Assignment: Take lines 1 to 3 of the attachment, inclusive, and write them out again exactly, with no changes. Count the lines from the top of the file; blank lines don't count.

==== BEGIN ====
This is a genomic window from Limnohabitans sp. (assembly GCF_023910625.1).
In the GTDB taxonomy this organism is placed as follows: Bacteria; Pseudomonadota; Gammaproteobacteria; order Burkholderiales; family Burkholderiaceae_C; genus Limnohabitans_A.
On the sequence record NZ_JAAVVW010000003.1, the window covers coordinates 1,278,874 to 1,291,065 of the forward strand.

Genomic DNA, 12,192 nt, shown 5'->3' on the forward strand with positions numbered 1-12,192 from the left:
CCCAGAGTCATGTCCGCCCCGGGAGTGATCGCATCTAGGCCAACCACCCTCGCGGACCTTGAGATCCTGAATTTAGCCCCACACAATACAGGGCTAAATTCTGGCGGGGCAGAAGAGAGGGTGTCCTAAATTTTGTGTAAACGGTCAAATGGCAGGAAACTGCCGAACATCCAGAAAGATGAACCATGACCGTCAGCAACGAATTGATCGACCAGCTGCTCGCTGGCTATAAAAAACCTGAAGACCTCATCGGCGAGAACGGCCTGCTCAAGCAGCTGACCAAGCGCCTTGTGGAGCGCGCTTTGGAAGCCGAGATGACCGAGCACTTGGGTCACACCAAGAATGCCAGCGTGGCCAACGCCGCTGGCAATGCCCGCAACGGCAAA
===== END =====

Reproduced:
This is a genomic window from Limnohabitans sp. (assembly GCF_023910625.1).
In the GTDB taxonomy this organism is placed as follows: Bacteria; Pseudomonadota; Gammaproteobacteria; order Burkholderiales; family Burkholderiaceae_C; genus Limnohabitans_A.
On the sequence record NZ_JAAVVW010000003.1, the window covers coordinates 1,278,874 to 1,291,065 of the forward strand.